How to protect Python source from modification

Frank Millman frank at
Mon Sep 12 18:26:57 CEST 2005

Peter Hansen wrote:
> Frank Millman wrote:
> > I am writing a multi-user accounting/business system. Data is stored in
> > a database (PostgreSQL on Linux, SQL Server on Windows). I have written
> > a Python program to run on the client, which uses wxPython as a gui,
> > and connects to the database via TCP/IP.
> >
> > The client program contains all the authentication and business logic.
> > It has dawned on me that anyone can bypass this by modifying the
> > program. As it is written in Python, with source available, this would
> > be quite easy. My target market extends well up into the mid-range, but
> > I do not think that any CFO would contemplate using a program that is
> > so open to manipulation.
> >
> > The only truly secure solution I can think of would involve a radical
> > reorganisation of my program
> Please define what "truly secure" means to you.

Fair question. I am not expecting 'truly' to mean 100% - I know that is
impossible. I will try to explain.

Here are some assumptions -
1. A system adminstrator is responsible for the system.
2. There is a single userid and password for connecting to the
database. This must be stored somewhere so that the client program can
read it to generate the appropriate connection string. The users do not
need to know  this userid and password.
3. Each user has their own userid and password, which is stored in the
database in a 'users' table. I use this in my program for
authentication when a user tries to connect.
4. The client program can be run from anywhere on the network that has
access to the program and to a Python interpreter.


> But the real answer does depend a lot on *exactly* what kind of security
> you want (or, ultimately, what it turns out you really need, once you've
> clarified your thinking based on the feedback you do get here).  Issues
> like: are you more concerned about detecting changes, or in preventing
> them in the first place? (the latter is much harder); what is the nature
> of software that competes with yours?  (is it really any more secure, or
> only apparently so? maybe this is just a marketing issue); and is there
> any intellectual property that you are trying to protect here, or are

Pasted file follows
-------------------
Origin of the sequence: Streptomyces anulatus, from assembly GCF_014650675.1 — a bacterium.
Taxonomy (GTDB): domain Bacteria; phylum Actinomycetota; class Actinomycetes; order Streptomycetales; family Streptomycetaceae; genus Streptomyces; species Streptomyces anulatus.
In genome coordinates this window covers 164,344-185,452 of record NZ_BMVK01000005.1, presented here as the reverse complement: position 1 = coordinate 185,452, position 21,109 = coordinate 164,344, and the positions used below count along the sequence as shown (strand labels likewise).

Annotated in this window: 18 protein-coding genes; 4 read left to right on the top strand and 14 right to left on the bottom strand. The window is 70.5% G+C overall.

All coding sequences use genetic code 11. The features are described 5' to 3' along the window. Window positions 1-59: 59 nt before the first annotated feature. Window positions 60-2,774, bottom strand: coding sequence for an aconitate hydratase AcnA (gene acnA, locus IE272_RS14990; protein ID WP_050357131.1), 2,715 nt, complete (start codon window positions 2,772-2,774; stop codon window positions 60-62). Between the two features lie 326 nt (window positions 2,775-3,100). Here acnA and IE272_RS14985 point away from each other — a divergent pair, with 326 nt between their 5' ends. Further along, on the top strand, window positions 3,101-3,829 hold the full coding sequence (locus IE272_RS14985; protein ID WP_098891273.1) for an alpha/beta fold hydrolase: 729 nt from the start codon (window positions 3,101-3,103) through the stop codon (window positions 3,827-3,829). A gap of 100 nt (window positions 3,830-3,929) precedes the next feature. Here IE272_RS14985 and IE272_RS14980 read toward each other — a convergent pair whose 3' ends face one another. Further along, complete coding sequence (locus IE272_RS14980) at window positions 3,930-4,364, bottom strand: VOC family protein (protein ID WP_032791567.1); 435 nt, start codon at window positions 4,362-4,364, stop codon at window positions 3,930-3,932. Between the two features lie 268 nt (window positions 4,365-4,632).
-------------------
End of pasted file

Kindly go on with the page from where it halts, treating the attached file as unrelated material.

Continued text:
> you just interested in avoiding casual disruption of normal operation?

I am not concerned about anyone reading my code - in fact I am looking
forward to releasing the source and getting some feedback.

My concern is this. I have all this fancy authentication and business
logic in my program. If someone wants to bypass this and get direct
access to the database, it seems trivially easy. All they have to do is
read my source, find out where I get the connection string from, write
their own program to make a connection to the database, and execute any
SQL command they want.

If I move all the authentication and business logic to a program which
runs on the server, it is up to the system administrator to ensure that
only authorised people have read/write/execute privileges on that
program. Clients will have no privileges, not even execute. They will
have their own client program, which has to connect to my server
program, and communicate with it in predefined ways. I *think* that in
this way I can ensure that they cannot do anything outside the bounds
of what I allow them.

The only problem is that this is very different from the way my program
works at present, so it will be quite a bit of work to re-engineer it.
If someone can suggest a simpler solution obviously I would prefer it.
But if the consensus is that I am thinking along the right lines, I
will roll up my sleeves and get stuck in.

> -Peter

I hope this explains my thinking a bit better.



More information about the Python-list mailing list